Your retirement plan booklet covers things like how long you’ll need to work in order to receive a pension, how your pension amount is determined, and what kind of death and disability benefits may be available to you. You can find a copy of your plan booklet on our Publications page.

But here’s the challenge: NYSLRS manages 335 retirement plan combinations, which are described in 51 plan booklets. How do you figure out which is yours?  The information below should help.

Two Key Questions

To get started, you need to answer two questions.

Question One: Which retirement system are you in? NYSLRS is made up of two different systems:

  • The Employees’ Retirement System (ERS), which is for public employees in non-teaching positions. It also includes some law enforcement personnel, such as correction officers, sheriffs and sheriffs’ deputies.
  • The Police and Fire Retirement System (PFRS), which is for paid firefighters and police officers, including SUNY police, State Park police, Encon officers and State Forest Rangers

Question Two: Which tier are you in? There are six tiers in ERS and five tiers in PFRS. Your tier, based on when you joined NYSLRS, determines such things as when you become eligible for benefits and how much you contribute. You can find your Tier on page 2 of your Member Annual Statement (MAS) or you can check the NYSLRS website.

For many members, knowing your retirement system and tier are enough. But for other members, especially those in law enforcement, it may help to have your retirement plan number as well. The plan number indicates the section of Retirement and Social Security Law the plan is based on. For example, Plan A15 indicates that you are covered by Article 15. You can find your plan number on page 4 of your MAS, in the Salary Information section.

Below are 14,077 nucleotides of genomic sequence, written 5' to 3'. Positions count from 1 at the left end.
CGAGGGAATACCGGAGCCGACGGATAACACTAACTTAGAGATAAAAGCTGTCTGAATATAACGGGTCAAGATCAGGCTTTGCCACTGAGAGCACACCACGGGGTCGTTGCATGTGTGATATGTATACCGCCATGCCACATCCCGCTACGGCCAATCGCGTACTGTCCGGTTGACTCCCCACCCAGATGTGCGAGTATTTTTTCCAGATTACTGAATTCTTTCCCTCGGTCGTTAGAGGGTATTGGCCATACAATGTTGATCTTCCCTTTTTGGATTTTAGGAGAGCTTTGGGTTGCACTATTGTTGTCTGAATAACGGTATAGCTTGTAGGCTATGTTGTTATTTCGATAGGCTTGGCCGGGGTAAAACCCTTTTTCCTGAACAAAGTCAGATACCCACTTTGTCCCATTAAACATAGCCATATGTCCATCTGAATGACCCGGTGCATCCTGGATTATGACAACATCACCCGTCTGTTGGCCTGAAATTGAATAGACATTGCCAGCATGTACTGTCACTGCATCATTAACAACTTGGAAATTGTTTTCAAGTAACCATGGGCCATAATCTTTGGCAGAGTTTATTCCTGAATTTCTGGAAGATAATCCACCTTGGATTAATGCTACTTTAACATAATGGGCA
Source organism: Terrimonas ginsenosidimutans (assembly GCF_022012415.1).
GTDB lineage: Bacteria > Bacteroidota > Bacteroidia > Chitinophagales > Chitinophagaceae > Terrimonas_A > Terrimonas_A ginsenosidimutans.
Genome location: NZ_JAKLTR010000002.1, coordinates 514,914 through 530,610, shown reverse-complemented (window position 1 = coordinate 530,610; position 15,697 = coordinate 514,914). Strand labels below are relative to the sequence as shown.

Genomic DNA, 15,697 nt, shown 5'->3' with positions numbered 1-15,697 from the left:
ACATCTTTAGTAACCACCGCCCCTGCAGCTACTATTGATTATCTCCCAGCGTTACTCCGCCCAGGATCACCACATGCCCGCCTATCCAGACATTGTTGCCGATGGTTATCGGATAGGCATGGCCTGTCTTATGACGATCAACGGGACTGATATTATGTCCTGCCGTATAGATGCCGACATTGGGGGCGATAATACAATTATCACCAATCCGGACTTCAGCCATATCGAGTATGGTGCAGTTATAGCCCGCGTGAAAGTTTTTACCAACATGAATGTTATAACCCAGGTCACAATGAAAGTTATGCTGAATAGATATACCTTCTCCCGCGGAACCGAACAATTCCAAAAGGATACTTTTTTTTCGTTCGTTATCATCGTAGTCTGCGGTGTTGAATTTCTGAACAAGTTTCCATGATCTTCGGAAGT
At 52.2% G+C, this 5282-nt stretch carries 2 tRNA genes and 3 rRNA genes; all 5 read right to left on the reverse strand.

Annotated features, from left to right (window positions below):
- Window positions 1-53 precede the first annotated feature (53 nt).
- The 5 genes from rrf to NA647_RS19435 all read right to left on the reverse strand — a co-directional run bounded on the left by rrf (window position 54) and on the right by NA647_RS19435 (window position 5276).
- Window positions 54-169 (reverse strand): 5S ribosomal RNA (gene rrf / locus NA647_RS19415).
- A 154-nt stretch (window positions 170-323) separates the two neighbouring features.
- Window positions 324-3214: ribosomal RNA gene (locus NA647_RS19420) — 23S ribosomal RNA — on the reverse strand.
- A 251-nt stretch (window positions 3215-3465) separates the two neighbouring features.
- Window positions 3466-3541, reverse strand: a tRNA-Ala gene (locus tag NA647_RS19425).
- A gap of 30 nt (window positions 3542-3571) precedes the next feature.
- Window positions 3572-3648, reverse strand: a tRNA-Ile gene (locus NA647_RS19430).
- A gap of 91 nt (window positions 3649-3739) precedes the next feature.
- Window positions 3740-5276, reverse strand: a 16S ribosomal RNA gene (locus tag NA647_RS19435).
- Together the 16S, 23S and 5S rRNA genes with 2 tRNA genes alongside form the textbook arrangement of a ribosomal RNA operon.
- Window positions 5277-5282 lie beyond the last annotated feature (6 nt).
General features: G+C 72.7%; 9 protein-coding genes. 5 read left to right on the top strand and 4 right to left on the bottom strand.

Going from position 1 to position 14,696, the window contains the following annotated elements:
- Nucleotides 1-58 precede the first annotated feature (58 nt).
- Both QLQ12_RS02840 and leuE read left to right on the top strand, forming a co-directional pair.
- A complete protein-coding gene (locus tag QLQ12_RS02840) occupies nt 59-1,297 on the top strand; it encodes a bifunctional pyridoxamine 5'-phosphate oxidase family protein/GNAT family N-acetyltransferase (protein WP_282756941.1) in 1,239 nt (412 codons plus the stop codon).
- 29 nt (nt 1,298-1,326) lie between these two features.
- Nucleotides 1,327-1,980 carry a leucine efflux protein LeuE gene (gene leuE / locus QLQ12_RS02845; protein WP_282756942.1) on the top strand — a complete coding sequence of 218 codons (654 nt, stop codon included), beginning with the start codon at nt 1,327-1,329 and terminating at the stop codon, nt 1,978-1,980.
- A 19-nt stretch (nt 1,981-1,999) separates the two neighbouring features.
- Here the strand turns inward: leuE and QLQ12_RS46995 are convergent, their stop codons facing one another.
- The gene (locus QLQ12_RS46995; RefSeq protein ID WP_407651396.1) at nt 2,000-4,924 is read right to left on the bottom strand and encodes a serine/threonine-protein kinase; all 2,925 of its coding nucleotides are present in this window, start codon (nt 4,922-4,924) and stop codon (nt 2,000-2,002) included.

Member Annual Statement example

Roughly three-quarters of all ERS members are covered by Article 15; they just need to know their tier to find the correct booklet.

State police , SUNY police , State Encon Officers , State Park Police and Forest Rangers each have their own plan booklet, which can be found in the PFRS section of the Publications page. That’s also where you’ll find the Special 20- and 25-Year Plans , which cover officers in most municipal police departments. (Members in these special plans should see 384, 384-d or 384-e listed in the plan information in their MAS.)

If you are still unsure which retirement plan booklet covers your benefits, you can send us an email using our secure contact form , or you can ask your employer.

Retirement Plan Booklet

Take the Time to Understand Your Retirement Plan

It cannot be stated enough how important it is to read your plan publication to learn all you can about your benefits. It is the key to solid retirement planning. Remember, no one has a more vested stake in your retirement than you do.

Your Checklist to Apply for Retirement

After months of planning and preparation, you’re ready to apply for retirement. To get your NYSLRS  pension benefit, you need to send in an application. Let’s look at what you should include with the form to help make the retirement process go more smoothly.